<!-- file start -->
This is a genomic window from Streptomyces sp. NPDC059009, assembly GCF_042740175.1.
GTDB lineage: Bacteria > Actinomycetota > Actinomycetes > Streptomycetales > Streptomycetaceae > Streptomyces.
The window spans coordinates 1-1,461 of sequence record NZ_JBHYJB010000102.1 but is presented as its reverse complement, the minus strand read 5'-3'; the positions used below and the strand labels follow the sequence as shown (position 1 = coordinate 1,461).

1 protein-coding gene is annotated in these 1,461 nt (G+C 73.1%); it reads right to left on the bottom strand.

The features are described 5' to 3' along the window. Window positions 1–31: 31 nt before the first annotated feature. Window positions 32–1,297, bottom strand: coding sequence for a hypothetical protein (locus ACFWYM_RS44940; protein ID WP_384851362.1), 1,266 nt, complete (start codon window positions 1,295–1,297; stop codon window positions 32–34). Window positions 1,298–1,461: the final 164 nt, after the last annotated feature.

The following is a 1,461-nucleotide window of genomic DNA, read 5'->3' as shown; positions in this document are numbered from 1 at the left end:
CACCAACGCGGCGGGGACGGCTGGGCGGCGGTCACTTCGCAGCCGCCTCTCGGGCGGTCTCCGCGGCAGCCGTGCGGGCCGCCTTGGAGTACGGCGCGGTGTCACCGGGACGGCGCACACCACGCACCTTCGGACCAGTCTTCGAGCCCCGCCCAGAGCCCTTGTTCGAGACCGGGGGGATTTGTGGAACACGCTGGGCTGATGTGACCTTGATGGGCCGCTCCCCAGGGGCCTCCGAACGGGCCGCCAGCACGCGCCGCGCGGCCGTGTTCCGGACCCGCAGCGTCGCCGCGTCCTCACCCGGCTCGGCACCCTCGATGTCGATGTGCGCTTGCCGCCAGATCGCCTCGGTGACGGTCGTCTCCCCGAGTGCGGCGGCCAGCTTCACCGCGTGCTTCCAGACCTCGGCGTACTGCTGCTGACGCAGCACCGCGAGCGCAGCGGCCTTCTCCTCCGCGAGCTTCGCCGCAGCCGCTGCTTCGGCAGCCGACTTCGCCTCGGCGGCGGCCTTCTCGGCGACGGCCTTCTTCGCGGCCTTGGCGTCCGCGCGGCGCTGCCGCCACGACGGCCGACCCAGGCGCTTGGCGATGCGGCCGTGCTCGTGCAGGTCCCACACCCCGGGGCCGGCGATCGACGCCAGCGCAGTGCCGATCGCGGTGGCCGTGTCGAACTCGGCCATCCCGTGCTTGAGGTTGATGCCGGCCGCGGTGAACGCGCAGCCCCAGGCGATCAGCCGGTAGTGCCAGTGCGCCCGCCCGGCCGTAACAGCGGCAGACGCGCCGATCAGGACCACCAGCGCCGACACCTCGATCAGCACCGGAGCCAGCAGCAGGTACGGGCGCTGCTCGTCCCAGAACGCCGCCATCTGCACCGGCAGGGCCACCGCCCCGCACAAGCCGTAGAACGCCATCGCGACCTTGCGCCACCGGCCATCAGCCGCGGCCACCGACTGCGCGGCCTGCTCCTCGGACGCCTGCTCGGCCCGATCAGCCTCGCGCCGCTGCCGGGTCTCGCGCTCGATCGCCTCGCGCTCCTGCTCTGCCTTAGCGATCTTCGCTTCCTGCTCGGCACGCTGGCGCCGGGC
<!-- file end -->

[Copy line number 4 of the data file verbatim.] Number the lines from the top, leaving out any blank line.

1 protein-coding gene is annotated in these 1,461 nt (G+C 73.1%); it reads right to left on the bottom strand.